Blue Cross and Blue Shield of Illinois, the largest insurance company in the state, said that they will be contacting people who received cancellation notices to tell them their new options.  More than 475,000 people in Illinois had individual health insurance policies as of data collected in 2012.  Some of the people whose plans do not meet Affordable Care Act requirements will receive federal tax credits to help pay for new insurance plans.  But many others are upset because their new plan options cost double what their prior health insurance plans cost.  So far, 15 states have told their insurers that it’s okay to extend current insurance plans for another year.  Some states are not allowing this plan extension though, despite the President’s request for them to do so.  Some insurance companies worry that extending old plans will keep too many people out of the health insurance exchanges, which could raise those plan costs.  Those people who are buying plans in the health insurance exchanges have until December 23 of this year to purchase a plan that will go into effect January 1.

Increase in Health Insurance Takes Bigger Bite from Paychecks

Thursday, August 22nd, 2013

I don’t think this comes as a surprise to anyone, but research confirms that health care costs are growing faster than wages.  The Kaiser Family Foundation and the Health Research & Education Trust found that employees pay 6% more for their health insurance than last year, which is three times higher than their increase in wages.  And that’s just the average.  I’m sure there are many people paying an even greater amount for their health insurance, not to mention those whose wages haven’t been increasing at all.  This is not to say that companies are being unfair however, because they are paying quite a lot more to cover their employees’ health care as well.  Compared to one decade ago, family health insurance premiums have increased by 89%.  Workers are paying $4,565 each year for their employer-sponsored health insurance, while individuals are paying around $1,000.  This information comes from CNN Money’s Tami Luhby in the article “Health insurance premiums rise faster than wages.”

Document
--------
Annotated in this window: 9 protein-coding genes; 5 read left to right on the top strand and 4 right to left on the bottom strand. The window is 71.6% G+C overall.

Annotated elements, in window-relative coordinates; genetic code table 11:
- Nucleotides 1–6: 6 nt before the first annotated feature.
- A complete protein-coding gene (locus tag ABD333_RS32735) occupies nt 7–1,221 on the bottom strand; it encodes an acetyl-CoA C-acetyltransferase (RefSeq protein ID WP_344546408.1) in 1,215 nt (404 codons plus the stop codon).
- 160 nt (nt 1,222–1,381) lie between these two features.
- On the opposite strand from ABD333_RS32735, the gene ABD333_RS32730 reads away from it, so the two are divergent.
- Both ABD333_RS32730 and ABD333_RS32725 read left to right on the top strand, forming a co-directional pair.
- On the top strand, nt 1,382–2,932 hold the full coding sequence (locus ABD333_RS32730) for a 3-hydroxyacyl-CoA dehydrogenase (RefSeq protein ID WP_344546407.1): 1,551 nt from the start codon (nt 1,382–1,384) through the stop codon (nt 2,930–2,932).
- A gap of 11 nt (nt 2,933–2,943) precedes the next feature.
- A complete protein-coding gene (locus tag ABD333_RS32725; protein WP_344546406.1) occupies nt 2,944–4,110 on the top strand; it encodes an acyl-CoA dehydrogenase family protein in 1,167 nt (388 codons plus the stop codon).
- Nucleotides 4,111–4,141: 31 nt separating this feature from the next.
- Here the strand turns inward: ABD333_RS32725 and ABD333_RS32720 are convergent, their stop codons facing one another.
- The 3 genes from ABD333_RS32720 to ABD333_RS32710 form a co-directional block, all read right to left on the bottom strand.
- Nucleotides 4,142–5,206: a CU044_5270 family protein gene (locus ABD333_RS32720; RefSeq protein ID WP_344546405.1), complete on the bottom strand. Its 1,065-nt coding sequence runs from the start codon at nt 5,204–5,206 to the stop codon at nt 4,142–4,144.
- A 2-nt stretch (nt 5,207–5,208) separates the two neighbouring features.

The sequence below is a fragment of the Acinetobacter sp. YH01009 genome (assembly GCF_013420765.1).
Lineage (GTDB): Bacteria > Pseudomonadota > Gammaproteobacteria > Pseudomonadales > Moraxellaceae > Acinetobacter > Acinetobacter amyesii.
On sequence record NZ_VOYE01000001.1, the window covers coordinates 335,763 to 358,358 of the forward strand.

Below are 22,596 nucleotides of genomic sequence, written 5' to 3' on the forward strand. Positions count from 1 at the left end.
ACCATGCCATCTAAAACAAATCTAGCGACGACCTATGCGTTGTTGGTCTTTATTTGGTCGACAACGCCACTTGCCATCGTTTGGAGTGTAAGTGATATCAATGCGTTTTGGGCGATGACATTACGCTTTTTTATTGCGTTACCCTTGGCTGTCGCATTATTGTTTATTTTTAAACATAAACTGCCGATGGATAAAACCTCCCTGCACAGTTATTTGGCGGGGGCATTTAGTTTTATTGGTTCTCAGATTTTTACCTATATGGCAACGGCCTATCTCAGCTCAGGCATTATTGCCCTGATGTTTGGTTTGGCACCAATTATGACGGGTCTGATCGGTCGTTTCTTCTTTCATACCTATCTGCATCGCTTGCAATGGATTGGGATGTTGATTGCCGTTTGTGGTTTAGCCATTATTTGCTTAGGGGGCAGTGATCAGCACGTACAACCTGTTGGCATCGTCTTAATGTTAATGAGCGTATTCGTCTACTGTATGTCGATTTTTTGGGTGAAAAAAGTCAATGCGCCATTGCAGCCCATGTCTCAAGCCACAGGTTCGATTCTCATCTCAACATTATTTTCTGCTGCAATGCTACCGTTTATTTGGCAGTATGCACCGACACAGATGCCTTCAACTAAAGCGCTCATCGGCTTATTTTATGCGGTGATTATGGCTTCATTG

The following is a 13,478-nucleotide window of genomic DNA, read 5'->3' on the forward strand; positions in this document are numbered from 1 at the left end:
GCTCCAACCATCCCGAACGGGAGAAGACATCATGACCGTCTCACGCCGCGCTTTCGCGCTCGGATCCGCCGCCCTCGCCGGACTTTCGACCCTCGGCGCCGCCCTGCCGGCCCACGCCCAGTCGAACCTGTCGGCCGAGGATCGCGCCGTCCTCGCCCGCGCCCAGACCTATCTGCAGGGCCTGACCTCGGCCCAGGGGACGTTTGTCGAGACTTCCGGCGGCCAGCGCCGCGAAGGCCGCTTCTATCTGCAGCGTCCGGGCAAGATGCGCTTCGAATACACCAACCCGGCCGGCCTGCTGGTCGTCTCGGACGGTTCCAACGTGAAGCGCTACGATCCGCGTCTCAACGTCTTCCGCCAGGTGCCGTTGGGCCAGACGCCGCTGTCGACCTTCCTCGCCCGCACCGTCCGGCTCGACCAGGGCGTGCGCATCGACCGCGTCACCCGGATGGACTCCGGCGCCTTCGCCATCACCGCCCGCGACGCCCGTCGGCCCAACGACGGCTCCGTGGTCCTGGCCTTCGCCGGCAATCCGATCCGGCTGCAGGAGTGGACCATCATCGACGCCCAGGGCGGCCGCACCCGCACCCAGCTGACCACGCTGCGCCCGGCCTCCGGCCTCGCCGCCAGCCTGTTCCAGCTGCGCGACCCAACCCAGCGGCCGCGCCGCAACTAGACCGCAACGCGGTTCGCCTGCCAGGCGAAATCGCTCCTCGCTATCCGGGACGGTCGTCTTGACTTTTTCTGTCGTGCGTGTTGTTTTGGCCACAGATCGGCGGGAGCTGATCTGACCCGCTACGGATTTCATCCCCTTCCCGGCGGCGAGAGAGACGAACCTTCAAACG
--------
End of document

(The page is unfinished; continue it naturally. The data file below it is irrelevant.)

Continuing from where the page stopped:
Those amounts though are little in comparison to what the employers are paying.  Families are covering 28% of the total health care cost and individuals are paying only 17% of the cost.  The increase in total health care costs was around 4%, taking into account both the family or individual and employer share.  But overall wages only increased by 1.8% on average, so the health care increases take a bigger bite out of paychecks.  This study has been conducted yearly since 1999 and this year actually saw the second smallest increase in health care costs.  A slower economy is the biggest reason, but that is good news for employers and employees alike.  Employers have been trying to put more of their costs onto employees for awhile now though.  The amount of yearly deductibles as well as the number of companies making employees pay a deductible has been steadily increasing.

Something else that has become popular is offering wellness programs or discounts for employees who take steps to remain healthy.  More large companies implement these types of plans, but small companies do as well.  Companies with 50 or more workers will be required to offer health insurance plans starting next year.  But 93% of these companies are already offering health insurance to their employees.  When it comes to small employers, just over half of them are offering health insurance plans to workers.  Families at small companies pay a lot more than those at large companies for their health insurance, but the individuals at small companies actually pay less.  Individual health insurance exchanges popping up under the new health care law shouldn’t do much to change employer health insurance, unless the policies become more affordable to workers than remaining in their employer sponsored plans.